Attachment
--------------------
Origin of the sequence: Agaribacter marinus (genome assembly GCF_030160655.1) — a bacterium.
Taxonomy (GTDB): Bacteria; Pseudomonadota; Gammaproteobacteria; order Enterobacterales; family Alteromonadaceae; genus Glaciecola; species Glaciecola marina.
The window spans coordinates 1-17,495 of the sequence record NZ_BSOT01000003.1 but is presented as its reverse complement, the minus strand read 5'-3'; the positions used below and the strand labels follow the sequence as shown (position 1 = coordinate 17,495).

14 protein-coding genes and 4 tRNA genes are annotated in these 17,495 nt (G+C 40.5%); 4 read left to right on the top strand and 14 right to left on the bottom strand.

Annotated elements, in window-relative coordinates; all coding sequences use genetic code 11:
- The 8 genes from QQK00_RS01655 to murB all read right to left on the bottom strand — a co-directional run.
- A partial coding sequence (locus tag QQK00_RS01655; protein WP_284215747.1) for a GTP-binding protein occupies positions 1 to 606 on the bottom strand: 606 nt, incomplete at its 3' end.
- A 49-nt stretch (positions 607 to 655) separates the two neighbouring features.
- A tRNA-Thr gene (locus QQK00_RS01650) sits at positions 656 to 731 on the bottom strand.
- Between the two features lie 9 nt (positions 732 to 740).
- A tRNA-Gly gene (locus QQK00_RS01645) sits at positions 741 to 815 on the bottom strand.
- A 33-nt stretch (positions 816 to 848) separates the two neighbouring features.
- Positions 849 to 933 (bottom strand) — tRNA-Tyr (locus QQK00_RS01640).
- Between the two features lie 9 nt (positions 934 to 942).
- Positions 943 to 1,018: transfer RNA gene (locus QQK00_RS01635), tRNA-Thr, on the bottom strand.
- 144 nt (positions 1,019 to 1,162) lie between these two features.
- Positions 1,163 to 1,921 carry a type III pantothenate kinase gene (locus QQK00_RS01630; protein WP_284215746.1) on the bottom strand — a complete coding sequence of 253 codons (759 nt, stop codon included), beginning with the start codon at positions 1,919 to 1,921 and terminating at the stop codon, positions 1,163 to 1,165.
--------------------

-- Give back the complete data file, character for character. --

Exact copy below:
Origin of the sequence: Agaribacter marinus (genome assembly GCF_030160655.1) — a bacterium.
Taxonomy (GTDB): Bacteria; Pseudomonadota; Gammaproteobacteria; order Enterobacterales; family Alteromonadaceae; genus Glaciecola; species Glaciecola marina.
The window spans coordinates 1-17,495 of the sequence record NZ_BSOT01000003.1 but is presented as its reverse complement, the minus strand read 5'-3'; the positions used below and the strand labels follow the sequence as shown (position 1 = coordinate 17,495).

14 protein-coding genes and 4 tRNA genes are annotated in these 17,495 nt (G+C 40.5%); 4 read left to right on the top strand and 14 right to left on the bottom strand.

Annotated elements, in window-relative coordinates; all coding sequences use genetic code 11:
- The 8 genes from QQK00_RS01655 to murB all read right to left on the bottom strand — a co-directional run.
- A partial coding sequence (locus tag QQK00_RS01655; protein WP_284215747.1) for a GTP-binding protein occupies positions 1 to 606 on the bottom strand: 606 nt, incomplete at its 3' end.
- A 49-nt stretch (positions 607 to 655) separates the two neighbouring features.
- A tRNA-Thr gene (locus QQK00_RS01650) sits at positions 656 to 731 on the bottom strand.
- Between the two features lie 9 nt (positions 732 to 740).
- A tRNA-Gly gene (locus QQK00_RS01645) sits at positions 741 to 815 on the bottom strand.
- A 33-nt stretch (positions 816 to 848) separates the two neighbouring features.
- Positions 849 to 933 (bottom strand) — tRNA-Tyr (locus QQK00_RS01640).
- Between the two features lie 9 nt (positions 934 to 942).
- Positions 943 to 1,018: transfer RNA gene (locus QQK00_RS01635), tRNA-Thr, on the bottom strand.
- 144 nt (positions 1,019 to 1,162) lie between these two features.
- Positions 1,163 to 1,921 carry a type III pantothenate kinase gene (locus QQK00_RS01630; protein WP_284215746.1) on the bottom strand — a complete coding sequence of 253 codons (759 nt, stop codon included), beginning with the start codon at positions 1,919 to 1,921 and terminating at the stop codon, positions 1,163 to 1,165.